The History of Theater in Iran
Автор: Willem Floor
Год издания: 2005Количество страниц: 340
Like comic dance and mime, narrative drama originated in religious rites. Over time, religious ceremony evolved gave rise to a popular secular epic tradition that was very popular in pre-Islamic Iran. The bard enjoyed an important place in social life, and the verbal arts of poetry, storytelling, elegy and recitation thrived, often accompanied by music. In Islamic times, this art form continued and was given impetus by elegies and public recitations about the heroic deeds of ancient kings. In addition, Iran produced the only form of Islamic religious epic drama (ta`ziyeh-khvani), which reenacts the martyrdom of Imam Hoseyn.
In traditional Iranian theater, there was no real difference between high and low culture, although artists attached to the royal court and sponsored by the rich tended to be more competent than those who performed for the public at large. With the exception of religious and narrative drama, written texts were seldom used. The artistswhether comedian, mime, puppeteer, elegist or storyteller performed both in public and private spaces.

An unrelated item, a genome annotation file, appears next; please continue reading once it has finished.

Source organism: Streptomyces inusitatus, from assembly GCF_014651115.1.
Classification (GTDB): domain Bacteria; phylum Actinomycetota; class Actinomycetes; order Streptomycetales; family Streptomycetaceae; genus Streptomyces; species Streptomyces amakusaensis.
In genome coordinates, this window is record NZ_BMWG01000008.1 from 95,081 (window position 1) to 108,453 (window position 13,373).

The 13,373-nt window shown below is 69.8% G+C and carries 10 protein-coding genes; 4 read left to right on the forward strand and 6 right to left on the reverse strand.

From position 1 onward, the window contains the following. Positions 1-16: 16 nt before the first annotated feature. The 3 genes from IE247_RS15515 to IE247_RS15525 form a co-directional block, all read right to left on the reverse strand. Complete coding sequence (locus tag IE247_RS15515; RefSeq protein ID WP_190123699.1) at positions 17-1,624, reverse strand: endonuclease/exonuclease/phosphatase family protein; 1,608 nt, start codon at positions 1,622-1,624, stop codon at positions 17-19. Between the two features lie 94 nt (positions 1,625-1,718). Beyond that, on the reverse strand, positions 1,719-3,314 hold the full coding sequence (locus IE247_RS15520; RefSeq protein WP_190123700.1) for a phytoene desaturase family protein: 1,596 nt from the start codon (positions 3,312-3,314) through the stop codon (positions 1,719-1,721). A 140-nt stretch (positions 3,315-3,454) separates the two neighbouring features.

European theater, with its reliance on a written text and normative rather than improvisatory acting, arrived in 1878 and was part of the modernization process in Iran. It enjoyed a hey-day in the early years of the twentieth century, but has experienced many ups-and-downs since then. Today, it once again enjoys great popularity. At the same time, traditional theatre is being rediscovered, and playwrights are using some of its forms to develop indigenous modern Iranian theatrea melding of the deep past and dynamic present.
Cover painting: A mime dance by a group of professional entertainers accompanied by musicians, ascribed to Mirza Mohammad al-Hoseyni, Iran 1613. Courtesy of Freer Gallery of Art, Smithsonian Institution.
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